He entered the swiveling doors of the hospital, showed his pass, and trudged toward the lift. He had memorized the floor, the room number, even the names of the three other patients who shared the space with his dad. (The first night he brought his dad to the site no space had existed for his dad; he left him there to sleep amidst a slew of countless curs facing the same.) Day by day, week after week, now almost into month #2, he had seen the docs, the specialists, the treatments, the predictions and diagnoses, difficult to distinguish, to process. Today he awaited more of the same.

Strangely queasy, he sauntered down the corridor toward the room where his father now resided. Two or three nurses clustered around his father’s bed; he saw an empty bed. So centered on the space where his father had lived the past month and a bit, he hadn’t thought to verify his dad’s presence or non-presence in other spaces of the room. Far to his left from the corner of one eye he captured his father’s image. Fully conscious, seemingly totally alert, eyes focused at the space ahead, sat his father in a strangely spacious hospital wheelchair. The room stayed silent.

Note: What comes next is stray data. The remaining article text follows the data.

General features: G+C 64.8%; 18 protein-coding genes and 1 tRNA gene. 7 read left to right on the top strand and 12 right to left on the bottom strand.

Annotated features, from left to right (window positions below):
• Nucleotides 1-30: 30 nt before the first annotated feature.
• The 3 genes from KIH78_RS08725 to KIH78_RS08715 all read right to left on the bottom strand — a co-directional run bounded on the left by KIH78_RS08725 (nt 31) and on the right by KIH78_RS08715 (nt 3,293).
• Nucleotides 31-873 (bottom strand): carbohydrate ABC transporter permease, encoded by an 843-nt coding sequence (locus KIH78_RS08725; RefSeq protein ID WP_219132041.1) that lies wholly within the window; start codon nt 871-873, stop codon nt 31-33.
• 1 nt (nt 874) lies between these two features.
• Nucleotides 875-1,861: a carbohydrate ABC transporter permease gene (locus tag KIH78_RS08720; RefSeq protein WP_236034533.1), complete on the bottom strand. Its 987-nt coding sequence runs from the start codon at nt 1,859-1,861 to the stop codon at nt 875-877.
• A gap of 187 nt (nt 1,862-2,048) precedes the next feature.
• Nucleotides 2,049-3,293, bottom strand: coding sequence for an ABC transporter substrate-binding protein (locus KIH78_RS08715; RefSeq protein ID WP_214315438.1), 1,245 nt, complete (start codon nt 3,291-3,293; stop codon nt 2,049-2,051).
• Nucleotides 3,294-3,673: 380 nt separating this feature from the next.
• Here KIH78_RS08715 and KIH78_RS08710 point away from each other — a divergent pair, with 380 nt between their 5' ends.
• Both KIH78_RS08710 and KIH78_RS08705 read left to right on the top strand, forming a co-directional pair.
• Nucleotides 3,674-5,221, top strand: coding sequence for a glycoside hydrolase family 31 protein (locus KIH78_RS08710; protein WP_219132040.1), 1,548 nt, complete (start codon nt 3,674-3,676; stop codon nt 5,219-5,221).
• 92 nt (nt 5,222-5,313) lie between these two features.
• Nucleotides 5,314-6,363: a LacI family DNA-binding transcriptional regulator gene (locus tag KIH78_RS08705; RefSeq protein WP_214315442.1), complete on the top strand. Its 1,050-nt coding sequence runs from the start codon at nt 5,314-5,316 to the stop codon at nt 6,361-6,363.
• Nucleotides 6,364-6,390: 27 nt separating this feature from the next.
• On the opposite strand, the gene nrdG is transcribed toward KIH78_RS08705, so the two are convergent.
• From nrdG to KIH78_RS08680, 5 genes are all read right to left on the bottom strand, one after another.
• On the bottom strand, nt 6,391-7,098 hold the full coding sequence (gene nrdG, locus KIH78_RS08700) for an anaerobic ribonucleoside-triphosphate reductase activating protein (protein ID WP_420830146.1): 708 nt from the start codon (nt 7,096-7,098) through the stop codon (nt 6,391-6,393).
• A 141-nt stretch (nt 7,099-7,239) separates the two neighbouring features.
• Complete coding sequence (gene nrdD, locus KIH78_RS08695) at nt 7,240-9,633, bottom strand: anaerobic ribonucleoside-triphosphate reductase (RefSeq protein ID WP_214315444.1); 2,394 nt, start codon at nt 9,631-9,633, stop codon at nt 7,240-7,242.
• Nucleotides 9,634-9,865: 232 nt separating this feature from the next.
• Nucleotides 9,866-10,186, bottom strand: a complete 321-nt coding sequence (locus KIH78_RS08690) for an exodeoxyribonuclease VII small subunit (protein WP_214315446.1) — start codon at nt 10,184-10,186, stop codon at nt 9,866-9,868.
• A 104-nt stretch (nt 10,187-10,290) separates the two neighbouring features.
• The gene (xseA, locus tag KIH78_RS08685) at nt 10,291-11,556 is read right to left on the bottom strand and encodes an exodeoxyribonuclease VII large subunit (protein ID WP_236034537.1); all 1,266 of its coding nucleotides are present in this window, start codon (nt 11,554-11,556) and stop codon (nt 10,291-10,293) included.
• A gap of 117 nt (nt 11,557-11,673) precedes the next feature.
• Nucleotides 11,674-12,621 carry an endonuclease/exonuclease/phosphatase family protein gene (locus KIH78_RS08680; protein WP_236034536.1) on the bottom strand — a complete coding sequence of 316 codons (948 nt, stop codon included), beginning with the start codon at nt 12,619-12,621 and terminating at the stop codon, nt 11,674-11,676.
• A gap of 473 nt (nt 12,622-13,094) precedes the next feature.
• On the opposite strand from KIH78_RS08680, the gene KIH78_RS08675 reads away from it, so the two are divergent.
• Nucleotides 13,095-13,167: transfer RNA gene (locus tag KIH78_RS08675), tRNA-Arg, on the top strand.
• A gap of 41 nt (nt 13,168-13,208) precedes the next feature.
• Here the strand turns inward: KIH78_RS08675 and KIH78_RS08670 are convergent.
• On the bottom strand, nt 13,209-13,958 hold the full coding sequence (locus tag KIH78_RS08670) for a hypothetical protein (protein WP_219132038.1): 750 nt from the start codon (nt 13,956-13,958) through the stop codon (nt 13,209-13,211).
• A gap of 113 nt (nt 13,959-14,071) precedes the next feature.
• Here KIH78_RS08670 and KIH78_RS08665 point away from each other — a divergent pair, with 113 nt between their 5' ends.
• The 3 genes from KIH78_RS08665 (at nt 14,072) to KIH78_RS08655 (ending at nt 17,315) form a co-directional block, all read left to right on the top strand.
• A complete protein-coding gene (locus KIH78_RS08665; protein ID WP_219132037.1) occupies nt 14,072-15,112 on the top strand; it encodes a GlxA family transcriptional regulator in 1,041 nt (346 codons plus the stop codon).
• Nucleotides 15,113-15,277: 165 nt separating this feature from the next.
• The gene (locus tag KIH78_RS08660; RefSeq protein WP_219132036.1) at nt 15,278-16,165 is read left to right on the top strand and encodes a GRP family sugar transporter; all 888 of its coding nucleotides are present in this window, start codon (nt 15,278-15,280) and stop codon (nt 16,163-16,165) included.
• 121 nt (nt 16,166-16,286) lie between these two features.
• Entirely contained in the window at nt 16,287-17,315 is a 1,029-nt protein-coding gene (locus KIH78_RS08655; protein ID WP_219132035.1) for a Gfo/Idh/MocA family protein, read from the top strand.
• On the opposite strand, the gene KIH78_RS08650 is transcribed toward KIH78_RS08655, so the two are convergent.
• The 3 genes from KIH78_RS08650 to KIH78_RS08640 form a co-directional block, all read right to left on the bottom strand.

A nurse advanced in Nayoras’ direction. “He’s had a heart attack. He’s waiting to be taken to the operating room,” the nurse reported.

A notorious silence returned to the room. No one uttered a word. Everyone waited. Silent.

Nayoras stared at his father, looked into father’s eyes, planted his eyes on his father’s eyes and didn’t move them or swerve.